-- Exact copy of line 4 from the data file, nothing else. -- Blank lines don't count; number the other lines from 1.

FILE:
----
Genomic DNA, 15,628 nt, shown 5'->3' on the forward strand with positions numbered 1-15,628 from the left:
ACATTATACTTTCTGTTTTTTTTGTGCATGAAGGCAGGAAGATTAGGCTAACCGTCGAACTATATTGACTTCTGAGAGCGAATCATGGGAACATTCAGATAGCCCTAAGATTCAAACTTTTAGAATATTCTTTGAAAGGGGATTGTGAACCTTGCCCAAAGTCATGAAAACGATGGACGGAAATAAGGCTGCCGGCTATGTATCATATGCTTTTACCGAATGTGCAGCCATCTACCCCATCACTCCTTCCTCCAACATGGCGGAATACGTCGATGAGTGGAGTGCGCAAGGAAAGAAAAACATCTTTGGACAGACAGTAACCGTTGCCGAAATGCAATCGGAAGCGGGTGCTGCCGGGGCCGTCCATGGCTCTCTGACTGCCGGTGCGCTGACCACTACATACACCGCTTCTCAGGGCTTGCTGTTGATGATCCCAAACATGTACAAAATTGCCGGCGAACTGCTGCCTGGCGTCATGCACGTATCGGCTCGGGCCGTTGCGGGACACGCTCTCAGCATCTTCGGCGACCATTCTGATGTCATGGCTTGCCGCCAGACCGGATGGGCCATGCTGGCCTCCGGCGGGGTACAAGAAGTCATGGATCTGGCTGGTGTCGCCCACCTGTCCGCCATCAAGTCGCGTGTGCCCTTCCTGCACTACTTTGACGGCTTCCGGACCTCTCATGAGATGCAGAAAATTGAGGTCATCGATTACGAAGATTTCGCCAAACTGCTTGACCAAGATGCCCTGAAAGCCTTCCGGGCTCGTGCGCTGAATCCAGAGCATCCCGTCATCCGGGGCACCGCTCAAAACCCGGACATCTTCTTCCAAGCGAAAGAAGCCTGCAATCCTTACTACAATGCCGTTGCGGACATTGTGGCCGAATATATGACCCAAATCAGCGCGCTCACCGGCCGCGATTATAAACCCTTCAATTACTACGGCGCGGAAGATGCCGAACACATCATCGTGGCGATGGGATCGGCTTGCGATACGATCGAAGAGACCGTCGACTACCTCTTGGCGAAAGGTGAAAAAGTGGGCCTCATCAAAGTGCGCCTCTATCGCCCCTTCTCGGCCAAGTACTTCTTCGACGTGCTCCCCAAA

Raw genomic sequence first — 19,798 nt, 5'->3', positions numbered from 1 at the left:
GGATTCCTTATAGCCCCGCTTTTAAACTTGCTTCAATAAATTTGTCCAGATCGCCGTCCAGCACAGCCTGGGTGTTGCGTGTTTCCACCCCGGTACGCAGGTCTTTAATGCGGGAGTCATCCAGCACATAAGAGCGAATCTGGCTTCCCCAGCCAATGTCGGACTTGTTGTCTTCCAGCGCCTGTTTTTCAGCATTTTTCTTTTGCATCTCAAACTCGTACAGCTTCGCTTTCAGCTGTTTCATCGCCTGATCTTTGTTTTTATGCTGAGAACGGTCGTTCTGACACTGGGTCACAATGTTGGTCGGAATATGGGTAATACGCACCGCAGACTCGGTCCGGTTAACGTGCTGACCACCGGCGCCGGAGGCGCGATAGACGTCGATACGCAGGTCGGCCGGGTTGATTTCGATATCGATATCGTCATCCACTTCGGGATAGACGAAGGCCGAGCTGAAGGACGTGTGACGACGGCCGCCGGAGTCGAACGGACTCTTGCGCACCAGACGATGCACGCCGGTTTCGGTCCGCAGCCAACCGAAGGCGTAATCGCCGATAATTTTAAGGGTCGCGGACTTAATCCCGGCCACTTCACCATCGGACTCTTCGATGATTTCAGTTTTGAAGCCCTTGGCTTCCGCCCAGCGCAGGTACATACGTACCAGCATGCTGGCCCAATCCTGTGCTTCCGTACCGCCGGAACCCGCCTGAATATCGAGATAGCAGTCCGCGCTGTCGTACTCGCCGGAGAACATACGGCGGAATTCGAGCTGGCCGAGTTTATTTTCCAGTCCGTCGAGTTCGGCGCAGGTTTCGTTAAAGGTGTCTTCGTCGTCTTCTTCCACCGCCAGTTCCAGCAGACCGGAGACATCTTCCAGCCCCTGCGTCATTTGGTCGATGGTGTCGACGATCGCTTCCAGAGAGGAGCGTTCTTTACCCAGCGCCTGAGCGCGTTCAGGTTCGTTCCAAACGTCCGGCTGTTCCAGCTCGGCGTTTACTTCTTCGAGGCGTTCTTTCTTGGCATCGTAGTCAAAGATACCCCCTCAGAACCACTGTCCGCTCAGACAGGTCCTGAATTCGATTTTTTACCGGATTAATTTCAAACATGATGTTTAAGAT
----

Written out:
GGATTCCTTATAGCCCCGCTTTTAAACTTGCTTCAATAAATTTGTCCAGATCGCCGTCCAGCACAGCCTGGGTGTTGCGTGTTTCCACCCCGGTACGCAGGTCTTTAATGCGGGAGTCATCCAGCACATAAGAGCGAATCTGGCTTCCCCAGCCAATGTCGGACTTGTTGTCTTCCAGCGCCTGTTTTTCAGCATTTTTCTTTTGCATCTCAAACTCGTACAGCTTCGCTTTCAGCTGTTTCATCGCCTGATCTTTGTTTTTATGCTGAGAACGGTCGTTCTGACACTGGGTCACAATGTTGGTCGGAATATGGGTAATACGCACCGCAGACTCGGTCCGGTTAACGTGCTGACCACCGGCGCCGGAGGCGCGATAGACGTCGATACGCAGGTCGGCCGGGTTGATTTCGATATCGATATCGTCATCCACTTCGGGATAGACGAAGGCCGAGCTGAAGGACGTGTGACGACGGCCGCCGGAGTCGAACGGACTCTTGCGCACCAGACGATGCACGCCGGTTTCGGTCCGCAGCCAACCGAAGGCGTAATCGCCGATAATTTTAAGGGTCGCGGACTTAATCCCGGCCACTTCACCATCGGACTCTTCGATGATTTCAGTTTTGAAGCCCTTGGCTTCCGCCCAGCGCAGGTACATACGTACCAGCATGCTGGCCCAATCCTGTGCTTCCGTACCGCCGGAACCCGCCTGAATATCGAGATAGCAGTCCGCGCTGTCGTACTCGCCGGAGAACATACGGCGGAATTCGAGCTGGCCGAGTTTATTTTCCAGTCCGTCGAGTTCGGCGCAGGTTTCGTTAAAGGTGTCTTCGTCGTCTTCTTCCACCGCCAGTTCCAGCAGACCGGAGACATCTTCCAGCCCCTGCGTCATTTGGTCGATGGTGTCGACGATCGCTTCCAGAGAGGAGCGTTCTTTACCCAGCGCCTGAGCGCGTTCAGGTTCGTTCCAAACGTCCGGCTGTTCCAGCTCGGCGTTTACTTCTTCGAGGCGTTCTTTCTTGGCATCGTAGTCAAAGATACCCCCTCAGAACCACTGTCCGCTCAGACAGGTCCTGAATTCGATTTTTTACCGGATTAATTTCAAACATGATGTTTAAGAT